Why Valero Is Falling, And Why It Represents A Strong Value Play

| About: Valero Energy (VLO)


Valero fell 10% last week due to a change in the restrictions on certain oil exports by two US based companies.

While the initial drop in price is understandable, the large extent of the fall in price is unwarranted.

Valero has strong financial metrics, showing it as a good investment for the value investor.

The recent fall therefore represents a strong entry point to purchase shares at a discount.

Valero (NYSE:VLO) is a buy because of the recent dip in price; strong financial metrics; and broader, external macro-economic factors.

On Wednesday, June 25th, we saw the initial dip in Valero and it finished the week down overall. However, this is really to the benefit of future investors, as it has become difficult to find discounted stocks in the oil and related industries due to global factors. As a result, Valero is now uniquely positioned to provide the potential investor with a strong value play.

Here are several reasons to consider adding Valero to your portfolio:

1. Strong financial multiples from the value investor perspective.

2. Recent dip which provides a strong entry point and allows the investor to realize additional value.

3. Profit margin squeeze will be less than currently anticipated.


EV/EBITDA: Valero has a low EBITDA Multiple when compared against its peers.

VLO EV to EBITDA (<a href=

VLO EV to EBITDA ((NYSE:TTM)) data by YCharts

Here you can see that Valero is currently at 4.85 with the next lowest being Marathon Petroleum (NYSE:MPC) and Alon USA Energy (NYSE:ALJ) at roughly 6.5. Valero is therefore severely undervalued with respect to EV/EBITDA when compared against its peer group.

P/E Ratio: The P/E Ratio for Valero also seems to indicate that it is undervalued with respect to its peer group.

VLO PE Ratio Chart

VLO PE Ratio ((TTM)) data by YCharts

Naturally, we will exclude ALJ from the comparison as the negative earnings per share has rendered the P/E useless in this regard. Nevertheless, with respect to Valero, we can see that at 9.8 this is still lower than the nearest comparable which is Phillips 66 (NYSE:PSX) at 12.75. Once again, with respect to Valero, the P/E shows the stock as undervalued.

Price-To-Book: The P/B for VLO also seems to show it as a favorable investment opportunity.

VLO Price to Book Value Chart

VLO Price to Book Value data by YCharts

Here we have Alon USA Energy coming in just above Valero, and with Valero coming out ahead of its peer group with a P/B of 1.4. The next closest is PSX at a P/B of roughly 2.2.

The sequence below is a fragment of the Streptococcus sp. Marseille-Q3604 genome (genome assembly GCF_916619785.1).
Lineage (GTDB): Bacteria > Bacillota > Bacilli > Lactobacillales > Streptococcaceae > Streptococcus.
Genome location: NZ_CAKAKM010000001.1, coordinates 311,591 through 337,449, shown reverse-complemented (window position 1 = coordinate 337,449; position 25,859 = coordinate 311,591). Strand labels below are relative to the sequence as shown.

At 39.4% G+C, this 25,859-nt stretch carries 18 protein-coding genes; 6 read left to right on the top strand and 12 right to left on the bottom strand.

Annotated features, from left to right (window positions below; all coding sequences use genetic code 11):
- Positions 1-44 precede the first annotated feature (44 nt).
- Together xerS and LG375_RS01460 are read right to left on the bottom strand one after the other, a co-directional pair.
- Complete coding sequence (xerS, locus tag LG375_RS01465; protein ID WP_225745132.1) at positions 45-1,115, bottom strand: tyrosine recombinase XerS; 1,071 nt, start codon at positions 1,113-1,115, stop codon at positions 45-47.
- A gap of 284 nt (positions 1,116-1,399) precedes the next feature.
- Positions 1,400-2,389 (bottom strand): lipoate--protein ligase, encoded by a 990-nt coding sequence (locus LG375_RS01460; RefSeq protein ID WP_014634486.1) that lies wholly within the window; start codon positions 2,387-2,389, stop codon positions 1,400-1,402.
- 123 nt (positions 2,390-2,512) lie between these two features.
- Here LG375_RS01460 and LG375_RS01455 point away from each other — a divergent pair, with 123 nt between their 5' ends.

Based on the P/B, the P/E and the EV/EBITDA, we can easily see that Valero is rather poorly valued with respect to its peer group. The stock should certainly be higher and probably would be if it weren't for the current price dip.

Price Dip:

The reason for the dip in price for Valero and its peers is simple: there was a recent decision by the administration to consider condensate or ultralight oil as an available export for two companies. Pioneer Natural Resources (NYSE:PXD) and Enterprise Products Partners (NYSE:EPD) can now export this portion of oil straight out of the country without running it first through United States based refineries. Now that this oil will be chasing the highest dollar amount within the global community as opposed to the United States, it will demand a higher price than it currently has (due to the increase in scope with respect to demand).

It is believed by the investing community that this change in the legal restriction with respect to the export of the condensate oil will lead to lower profit margins for the refining community and companies such as Valero. The question is whether or not this perspective is warranted. Naturally, if profit margins go down for Valero, then this is a legitimate reason for the stock price to go down. However, if it is not, then the current dip in price presents a strong entry point for the value investor to buy some discounted shares.

Profit Margin and Product Pricing:

Building on what was previously stated; we can see that the perspective of a decrease in profit margin for Valero is not entirely unfounded. This being said, it is rather unclear how the investing community believes that companies within the refining community will not raise revenue through the pricing of their final product as the cost of producing their product goes up.

Valero and its peer group are in a unique position, in that they provide a product that nobody can simply walk away from. Consequently, as prices go up for their inputs, the price should go up across the board and at the gas pump for the general consumer. The only downward pressure that can exist for the price of their final product would exist in the form of imports. Fortunately for the investing community (but unfortunately for the general consumer), the transportation costs help keep this at bay.


Does it make sense that the price of Valero fell during last week? Sure it does. The administration's approval of the exports for Pioneer Natural Resources and Enterprise Product Partners marks the first time in nearly 40 years that this will be allowed. However, the price fell nearly $6 per share from just around $58 and finished the week in the mid-$51 range. For the strong metrics that Valero has to offer against its peers, and for the limited damage that the exports will do to the profit margin, it is difficult to believe that the stock is currently properly priced.

I therefore believe Valero is a buy at current price levels.

Disclosure: The author has no positions in any stocks mentioned, and no plans to initiate any positions within the next 72 hours. The author wrote this article themselves, and it expresses their own opinions. The author is not receiving compensation for it (other than from Seeking Alpha). The author has no business relationship with any company whose stock is mentioned in this article.